DeKALB – Amanda Burg is not expecting much to change on her lease.
On Monday, the DeKalb City Council gave final approval to a variety of housing ordinances geared toward fixing the city’s rental housing stock. One ordinance requires tenants, such as Burg to sign an addendum stating that they will not engage in illegal activities in and around their apartments.
But Burg, a sociology student at Northern Illinois University, already signed something similar before she moved into University Heights at 1110 Varsity Blvd.
“In my lease, you already agree to not commit illegal activities,” Burg said. “For them to make that a requirement already enforces what my lease says. It doesn’t seem like it’s harming anything.”
Failure to comply with this additional provision would be deemed a violation of the lease and could lead to eviction.
The housing ordinances are designed to increase accountability and consequences for tenants and landlords of all stripes – from single-unit owners to multifamily ones.
Under the new disorderly house provision, the city could prohibit a landlord from renting a certain property if that property is the site of three or more unlawful activities within a one-year period. Between each of these violations, there would be meetings with DeKalb police and city officials on how to rectify the situation.
If a landlord reaches “strike three,” they could face fines and interior inspections of their property, in addition to a prohibition of renting in the city.
Landlords also must register with the city annually and pay a fee, which members of the DeKalb Area Rental Association opposed to the very end of the debate.
The fee is $50 a building, with buildings with three or more units paying an additional $15.24 a unit.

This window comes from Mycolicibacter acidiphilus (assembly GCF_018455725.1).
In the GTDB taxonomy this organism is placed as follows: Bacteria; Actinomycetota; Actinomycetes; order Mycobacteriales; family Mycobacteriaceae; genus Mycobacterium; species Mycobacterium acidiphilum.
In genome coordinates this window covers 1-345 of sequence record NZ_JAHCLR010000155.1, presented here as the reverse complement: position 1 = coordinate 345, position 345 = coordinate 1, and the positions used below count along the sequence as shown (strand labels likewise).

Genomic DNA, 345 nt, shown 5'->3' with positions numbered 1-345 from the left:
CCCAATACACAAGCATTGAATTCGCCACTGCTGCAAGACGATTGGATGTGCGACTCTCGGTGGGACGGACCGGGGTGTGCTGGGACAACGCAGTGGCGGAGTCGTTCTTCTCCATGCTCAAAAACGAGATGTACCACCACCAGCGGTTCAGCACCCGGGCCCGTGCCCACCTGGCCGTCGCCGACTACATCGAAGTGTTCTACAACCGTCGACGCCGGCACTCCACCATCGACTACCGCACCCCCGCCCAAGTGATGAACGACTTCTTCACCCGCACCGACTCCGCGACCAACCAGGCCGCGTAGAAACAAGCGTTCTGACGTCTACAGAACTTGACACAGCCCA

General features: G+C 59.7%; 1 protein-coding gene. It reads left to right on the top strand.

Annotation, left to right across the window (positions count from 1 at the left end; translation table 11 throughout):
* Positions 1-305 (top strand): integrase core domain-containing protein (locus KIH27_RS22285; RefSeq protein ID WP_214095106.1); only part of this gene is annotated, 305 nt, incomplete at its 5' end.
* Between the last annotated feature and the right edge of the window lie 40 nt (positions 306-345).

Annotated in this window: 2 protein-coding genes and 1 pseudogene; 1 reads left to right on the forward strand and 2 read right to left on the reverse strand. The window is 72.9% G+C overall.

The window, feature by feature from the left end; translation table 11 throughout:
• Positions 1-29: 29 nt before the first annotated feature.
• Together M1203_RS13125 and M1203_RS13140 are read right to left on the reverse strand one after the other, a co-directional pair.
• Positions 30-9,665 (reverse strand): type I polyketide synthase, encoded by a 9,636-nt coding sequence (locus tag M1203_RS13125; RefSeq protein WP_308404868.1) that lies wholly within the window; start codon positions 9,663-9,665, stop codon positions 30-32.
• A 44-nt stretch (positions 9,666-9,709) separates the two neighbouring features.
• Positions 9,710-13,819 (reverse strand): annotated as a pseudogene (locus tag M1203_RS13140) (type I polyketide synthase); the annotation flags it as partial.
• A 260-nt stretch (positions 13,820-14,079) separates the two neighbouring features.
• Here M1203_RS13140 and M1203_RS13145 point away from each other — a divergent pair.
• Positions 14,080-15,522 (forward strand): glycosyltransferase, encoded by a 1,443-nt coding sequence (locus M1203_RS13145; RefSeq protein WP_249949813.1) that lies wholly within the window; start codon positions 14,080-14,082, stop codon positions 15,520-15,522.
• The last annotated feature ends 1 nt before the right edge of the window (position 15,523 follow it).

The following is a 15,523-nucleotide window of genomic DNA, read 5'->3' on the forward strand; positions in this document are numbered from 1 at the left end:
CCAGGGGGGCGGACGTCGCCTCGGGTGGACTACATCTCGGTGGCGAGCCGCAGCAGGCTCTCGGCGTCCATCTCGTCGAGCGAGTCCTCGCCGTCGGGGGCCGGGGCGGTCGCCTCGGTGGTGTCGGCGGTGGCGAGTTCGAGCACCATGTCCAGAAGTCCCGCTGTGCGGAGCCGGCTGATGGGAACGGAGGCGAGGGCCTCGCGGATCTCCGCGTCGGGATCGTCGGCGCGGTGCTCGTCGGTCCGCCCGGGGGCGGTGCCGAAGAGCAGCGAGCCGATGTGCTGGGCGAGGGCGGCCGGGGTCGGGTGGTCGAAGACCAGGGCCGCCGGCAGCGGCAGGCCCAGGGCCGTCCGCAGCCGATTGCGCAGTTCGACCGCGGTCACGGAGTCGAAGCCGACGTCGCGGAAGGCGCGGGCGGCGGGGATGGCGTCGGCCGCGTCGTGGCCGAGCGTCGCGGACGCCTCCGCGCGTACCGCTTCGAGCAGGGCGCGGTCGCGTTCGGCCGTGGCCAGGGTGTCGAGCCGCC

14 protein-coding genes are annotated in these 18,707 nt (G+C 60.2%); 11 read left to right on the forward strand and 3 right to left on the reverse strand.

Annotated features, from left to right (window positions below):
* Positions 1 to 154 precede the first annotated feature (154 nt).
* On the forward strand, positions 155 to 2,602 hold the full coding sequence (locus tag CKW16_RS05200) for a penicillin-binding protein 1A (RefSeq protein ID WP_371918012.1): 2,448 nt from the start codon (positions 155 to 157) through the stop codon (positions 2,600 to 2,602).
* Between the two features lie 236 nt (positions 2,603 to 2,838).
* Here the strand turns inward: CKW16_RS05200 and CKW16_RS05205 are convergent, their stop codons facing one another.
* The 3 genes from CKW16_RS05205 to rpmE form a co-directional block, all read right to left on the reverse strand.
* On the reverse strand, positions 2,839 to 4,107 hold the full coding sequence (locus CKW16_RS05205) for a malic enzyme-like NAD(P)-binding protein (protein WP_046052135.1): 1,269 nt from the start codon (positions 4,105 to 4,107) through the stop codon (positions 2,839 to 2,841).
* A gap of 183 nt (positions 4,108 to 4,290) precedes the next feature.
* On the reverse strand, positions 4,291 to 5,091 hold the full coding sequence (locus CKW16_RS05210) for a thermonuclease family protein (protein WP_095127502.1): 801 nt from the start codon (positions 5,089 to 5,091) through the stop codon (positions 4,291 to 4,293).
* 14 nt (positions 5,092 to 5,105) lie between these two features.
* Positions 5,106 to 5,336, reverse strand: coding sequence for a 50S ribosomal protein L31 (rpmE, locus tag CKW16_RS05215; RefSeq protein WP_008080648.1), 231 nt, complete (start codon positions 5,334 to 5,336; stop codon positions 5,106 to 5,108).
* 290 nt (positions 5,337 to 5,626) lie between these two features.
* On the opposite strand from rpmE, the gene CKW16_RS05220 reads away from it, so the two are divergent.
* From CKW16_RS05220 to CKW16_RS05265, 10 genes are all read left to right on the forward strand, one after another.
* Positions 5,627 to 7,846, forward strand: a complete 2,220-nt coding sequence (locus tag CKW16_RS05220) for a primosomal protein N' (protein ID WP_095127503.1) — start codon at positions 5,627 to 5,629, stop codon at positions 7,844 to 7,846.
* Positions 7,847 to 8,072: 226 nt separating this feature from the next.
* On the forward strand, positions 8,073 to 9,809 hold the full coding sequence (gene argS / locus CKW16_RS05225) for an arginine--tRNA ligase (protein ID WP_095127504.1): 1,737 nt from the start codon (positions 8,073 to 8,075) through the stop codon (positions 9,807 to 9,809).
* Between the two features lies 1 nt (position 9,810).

DARA President Jim Morel said the ordinances apply to all residential properties, but the burden of funding falls to rentals.
“If these ordinances are good for the entire city, they should be paid for by the entire city,” Morel said.
The annual registration fees, which City Manager Mark Biernacki said landlords will begin paying by May, will fund a new city housing bureau that will enforce the ordinances. Ordinances become law 10 days after they have been passed, but the bureau’s success hinges upon its program coordinator.
Biernacki described the program coordinator as being the key liaison between police and landlords. The program coordinator will come up with different crime-free training programs for the landlords and designees to take, and call them when there’s an incident at their property.
“Certainly, the landlords should be aware of what’s going on their properties, but for practical considerations, they might not,” Biernacki said.
He hopes to have a program coordinator hired by late January.
Morel said the program coordinator will also host educational workshops about the ordinances for DARA-affiliated landlords starting in January.
The bureau also will consist of inspectors who will examine DeKalb housing from the public rights of way. When the bureau was slated to receive just more than $450,000 in funding, the inspectors would have inspected both rental and owner-occupied housing.
But with it receiving just more than $280,000, the inspectors will focus on rental units, another aspect Morel and DARA have criticized. Morel said the majority of buildings in the city are owner-occupied.